"Some in Metro are being helpful, and some are obstructionists, and it's taking more time than I had wanted to," McCaskill told the St. Louis Post-Dispatch last month. In the meantime, the cash-strapped regional transit agency wants to charge McCaskill for access to its books.
Metro sent its first bill to McCaskill's office on February 21 with an accompanying letter from John Noce, Metro's senior vice president and chief financial officer. The letter stated: "The Agency has incurred out-of-pocket expenses and staff time in conjunction with the Audit. Staff time will be billed at a later date. Kindly requisition funds for the enclosed invoice and remit payment as indicated."
Noce requested $5,239.50, to be paid by March 22.
McCaskill's spokeswoman, Samantha Brewer, calls the invoice a "mistake."
"Obviously we didn't pay it or anything," Brewer says. "There was a little bit of confusion. We just called [Metro] and corrected it."
Not so, counters Adella Jones, Metro's vice president of government and community affairs. "There was no mistake," she maintains. "As we understood it, when the auditor first began talking about doing this audit, we would not incur a cost. We billed them for external costs."
Jones says McCaskill requested work papers associated with audits that the St. Louis accounting firm Mayer Hoffman McCann PC conducted for Metro's Board of Commissioners in 2004 and 2005. Metro had to pony up more than $5,000 to acquire the documents.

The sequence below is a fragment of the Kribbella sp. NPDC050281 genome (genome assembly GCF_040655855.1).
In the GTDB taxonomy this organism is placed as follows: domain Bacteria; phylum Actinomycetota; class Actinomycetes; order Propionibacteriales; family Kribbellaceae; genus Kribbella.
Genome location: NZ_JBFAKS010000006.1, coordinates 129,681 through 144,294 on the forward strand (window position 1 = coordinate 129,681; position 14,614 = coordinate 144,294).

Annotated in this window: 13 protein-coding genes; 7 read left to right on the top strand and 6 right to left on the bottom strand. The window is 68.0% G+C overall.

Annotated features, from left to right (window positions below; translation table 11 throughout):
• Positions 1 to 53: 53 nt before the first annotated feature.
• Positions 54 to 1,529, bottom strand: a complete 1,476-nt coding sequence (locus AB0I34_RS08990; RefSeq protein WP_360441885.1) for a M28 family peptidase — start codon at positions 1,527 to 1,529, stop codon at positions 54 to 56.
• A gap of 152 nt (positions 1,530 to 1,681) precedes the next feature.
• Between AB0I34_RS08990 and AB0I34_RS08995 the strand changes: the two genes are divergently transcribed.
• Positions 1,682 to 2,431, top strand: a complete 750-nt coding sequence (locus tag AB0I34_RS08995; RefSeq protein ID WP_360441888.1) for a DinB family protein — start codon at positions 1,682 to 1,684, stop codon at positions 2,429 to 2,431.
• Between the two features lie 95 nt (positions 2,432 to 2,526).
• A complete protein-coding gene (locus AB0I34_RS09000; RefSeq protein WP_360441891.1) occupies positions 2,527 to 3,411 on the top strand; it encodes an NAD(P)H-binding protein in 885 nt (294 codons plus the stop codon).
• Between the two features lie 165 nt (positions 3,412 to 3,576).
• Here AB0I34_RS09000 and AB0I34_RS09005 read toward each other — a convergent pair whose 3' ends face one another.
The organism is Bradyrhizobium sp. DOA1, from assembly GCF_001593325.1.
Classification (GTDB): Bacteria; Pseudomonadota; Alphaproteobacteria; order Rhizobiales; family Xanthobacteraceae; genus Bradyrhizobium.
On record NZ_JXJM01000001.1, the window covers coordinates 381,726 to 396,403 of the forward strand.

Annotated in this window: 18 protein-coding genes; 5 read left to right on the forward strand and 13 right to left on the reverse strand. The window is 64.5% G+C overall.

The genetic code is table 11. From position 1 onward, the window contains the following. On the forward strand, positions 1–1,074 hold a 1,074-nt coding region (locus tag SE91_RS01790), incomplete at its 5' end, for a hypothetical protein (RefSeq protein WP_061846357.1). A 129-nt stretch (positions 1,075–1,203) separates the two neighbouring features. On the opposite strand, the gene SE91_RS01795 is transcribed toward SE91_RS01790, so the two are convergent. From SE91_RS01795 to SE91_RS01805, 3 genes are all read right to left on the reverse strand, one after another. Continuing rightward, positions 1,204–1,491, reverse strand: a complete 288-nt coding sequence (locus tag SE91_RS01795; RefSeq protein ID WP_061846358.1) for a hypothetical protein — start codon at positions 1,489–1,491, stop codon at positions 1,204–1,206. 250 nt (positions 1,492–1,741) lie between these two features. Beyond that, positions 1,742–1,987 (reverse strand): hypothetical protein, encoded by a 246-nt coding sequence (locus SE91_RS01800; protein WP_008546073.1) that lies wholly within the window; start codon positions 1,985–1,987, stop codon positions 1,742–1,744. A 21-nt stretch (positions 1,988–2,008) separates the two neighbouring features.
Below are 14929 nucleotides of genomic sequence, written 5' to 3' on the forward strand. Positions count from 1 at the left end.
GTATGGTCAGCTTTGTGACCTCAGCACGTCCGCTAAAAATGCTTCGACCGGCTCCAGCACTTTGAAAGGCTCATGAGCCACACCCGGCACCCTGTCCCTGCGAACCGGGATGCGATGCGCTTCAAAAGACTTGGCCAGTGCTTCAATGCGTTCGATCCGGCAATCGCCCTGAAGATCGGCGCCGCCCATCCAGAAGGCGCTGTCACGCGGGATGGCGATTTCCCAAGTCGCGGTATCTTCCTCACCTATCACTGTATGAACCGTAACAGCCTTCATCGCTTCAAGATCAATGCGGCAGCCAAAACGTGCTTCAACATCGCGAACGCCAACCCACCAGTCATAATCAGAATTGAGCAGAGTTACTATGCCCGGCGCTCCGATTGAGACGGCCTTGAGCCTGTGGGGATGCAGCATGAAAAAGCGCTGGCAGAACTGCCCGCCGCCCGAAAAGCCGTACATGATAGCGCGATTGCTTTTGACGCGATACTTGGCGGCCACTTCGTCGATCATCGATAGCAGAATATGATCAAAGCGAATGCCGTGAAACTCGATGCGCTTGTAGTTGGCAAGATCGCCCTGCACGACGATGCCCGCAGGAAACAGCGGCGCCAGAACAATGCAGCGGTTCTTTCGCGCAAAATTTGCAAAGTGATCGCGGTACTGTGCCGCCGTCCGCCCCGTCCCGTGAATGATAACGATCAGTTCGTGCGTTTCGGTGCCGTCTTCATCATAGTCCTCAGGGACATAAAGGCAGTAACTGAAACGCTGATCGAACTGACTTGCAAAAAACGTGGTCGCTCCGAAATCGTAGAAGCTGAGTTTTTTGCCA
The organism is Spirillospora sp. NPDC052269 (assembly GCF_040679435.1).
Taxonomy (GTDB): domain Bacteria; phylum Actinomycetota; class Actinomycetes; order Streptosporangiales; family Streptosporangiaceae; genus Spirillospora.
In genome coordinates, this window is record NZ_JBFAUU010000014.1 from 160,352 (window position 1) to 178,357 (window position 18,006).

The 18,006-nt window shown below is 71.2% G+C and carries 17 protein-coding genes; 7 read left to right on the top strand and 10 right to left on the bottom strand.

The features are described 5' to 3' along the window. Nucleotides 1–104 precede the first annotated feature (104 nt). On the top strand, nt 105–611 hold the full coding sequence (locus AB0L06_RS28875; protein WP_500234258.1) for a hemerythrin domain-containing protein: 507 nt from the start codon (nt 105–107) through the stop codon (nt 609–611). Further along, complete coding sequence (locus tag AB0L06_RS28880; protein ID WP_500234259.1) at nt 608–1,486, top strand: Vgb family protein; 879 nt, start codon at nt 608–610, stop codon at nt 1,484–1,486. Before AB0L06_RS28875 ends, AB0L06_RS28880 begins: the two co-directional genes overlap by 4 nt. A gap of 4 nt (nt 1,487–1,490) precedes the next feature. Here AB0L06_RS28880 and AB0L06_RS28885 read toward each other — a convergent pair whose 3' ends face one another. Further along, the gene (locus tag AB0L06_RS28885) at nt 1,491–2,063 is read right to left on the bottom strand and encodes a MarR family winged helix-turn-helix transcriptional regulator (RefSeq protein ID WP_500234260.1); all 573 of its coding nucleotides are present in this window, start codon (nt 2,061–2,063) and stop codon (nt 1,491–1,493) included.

"That bill," adds Jones, "is for external work-product, and it's nothing compared to what it costs for our internal staff to stop their regular duties and work with [the auditor's office]. That figure can't even begin to be calculated."
McCaskill, the Democratic candidate for U.S. Senator, proposed the audit in March 2005 following public outcry over the Cross County MetroLink Extension, for which cost overruns now total $126 million. Metro balked at the auditor's request, arguing that a government audit would jeopardize Metro's ongoing lawsuit against the Cross County Collaborative, a joint venture that formerly handled construction and project management services for the expansion.
Jones says Metro fully expects the auditor's office to remit payment. "They may decide they don't want to pay, but they haven't said anything yet," she notes. "We'll cross that bridge when we come to it." Kristen Hinman